If people are compliant, they will generally do just enough to keep from getting fired. The consequence is that a strategy will get results, but not nearly to the level of a strategy executed by a committed team.
How do you influence people? How do you change their perspective so you get buy-in? People “buy” emotionally. It’s true whether you’re selling TV’s, cars, ideas or strategies. They buy emotionally and then rationalize logically. There are two tools to employ in order to change someone’s perspective. They are the use of question-asking and the use of analogies.
Asking good questions is an art. It took me many years to master it, with lots of practice and plenty of missed opportunities. I’ve found that there are two sets of questions that need to be asked. The first set of questions are those that give you insight. They are curiosity questions that help you better understand why someone sees things the way they do, thereby allowing you to effectively change or correct their perspective. The second set of questions are those give them insight. They are questions that help them rethink things.
The second tool for influencing people is the use of analogies. Analogies are an excellent vehicle for bringing someone around to your way of seeing things. Generally, you’ve been giving the issue at hand far more thought than they have and therefore have a deeper understanding of the problem and/or solution. Using an analogy helps people “see” and “feel” the concept you’re talking about and does it in such a way as to keep them from becoming defensive with respect to their position. Once you’ve come up with a meaningful analogy, it’s much easier for someone to shift their thinking and their perspective.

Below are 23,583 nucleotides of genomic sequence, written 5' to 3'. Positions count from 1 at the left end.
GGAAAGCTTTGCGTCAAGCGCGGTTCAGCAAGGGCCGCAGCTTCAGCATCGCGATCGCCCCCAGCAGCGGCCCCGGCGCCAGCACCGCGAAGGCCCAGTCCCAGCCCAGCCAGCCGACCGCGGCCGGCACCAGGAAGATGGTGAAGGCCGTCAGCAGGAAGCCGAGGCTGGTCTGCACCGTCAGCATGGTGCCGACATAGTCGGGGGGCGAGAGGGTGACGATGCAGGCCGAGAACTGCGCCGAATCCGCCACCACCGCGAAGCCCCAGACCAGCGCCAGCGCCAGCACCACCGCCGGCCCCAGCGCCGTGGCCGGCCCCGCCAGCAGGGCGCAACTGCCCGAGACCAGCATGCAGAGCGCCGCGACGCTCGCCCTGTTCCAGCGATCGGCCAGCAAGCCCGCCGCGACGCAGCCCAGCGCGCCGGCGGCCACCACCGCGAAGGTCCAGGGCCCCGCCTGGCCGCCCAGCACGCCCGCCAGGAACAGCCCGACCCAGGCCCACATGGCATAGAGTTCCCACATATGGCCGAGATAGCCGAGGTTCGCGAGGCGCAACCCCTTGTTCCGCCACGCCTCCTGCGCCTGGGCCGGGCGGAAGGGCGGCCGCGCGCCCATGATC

The ability to resolve conflict is essential to a leader’s effectiveness. If conflict is allowed to fester, it erodes engagement and erodes the respect a team has for its leader.
Workplace conflict tends to arise from poor communication, unmet expectations, differing perspectives, and stress. Ultimately, these each can be minimized or eliminated by improving interpersonal skills, setting clear expectations, shifting people’s perspectives, and helping to reduce stress. But the stage has to be set before the issues can be resolved.
The blueprint for resolving conflict starts with acting to avoid further escalation. The more frustrated and upset a person is, the more difficult it is to resolve a situation. The next step is to de-escalate the situation. I’ve found that an excellent way to begin that process is to “state the obvious”. “Stating the obvious” means simply to acknowledge that the frustration and/or disagreement exists. It’s often the perfect way to open the door to resolve conflict. Just by starting with, “Look… we’re both frustrated by this,” sets the stage for a resolution. It acknowledges that you recognize the other person is frustrated, it doesn’t point a finger at them, and it implies that you’d like to work things out.
Once the stage is set for coming to a resolution, the next step is to understand the other person’s perspectives and or motivations. As discussed above, the most effective means of accomplishing this is through the use of good questions. In this case, a “good” question is one of curiosity about why they feel the way they do, phrased and asked in a manner that keeps them from becoming defensive. A simple example of what a good question might be is, “What am I doing that frustrates you?”, followed by, “Why does that frustrate you?” In contrast, a question that would cause them to become defensive would be, “Why do you have to get so angry?” Once you gain insight into the underlying issues, you can work together to resolve the conflict.
If you’d like help improving your ability to coach & mentor, influence others and/or resolve conflict, please give me a call.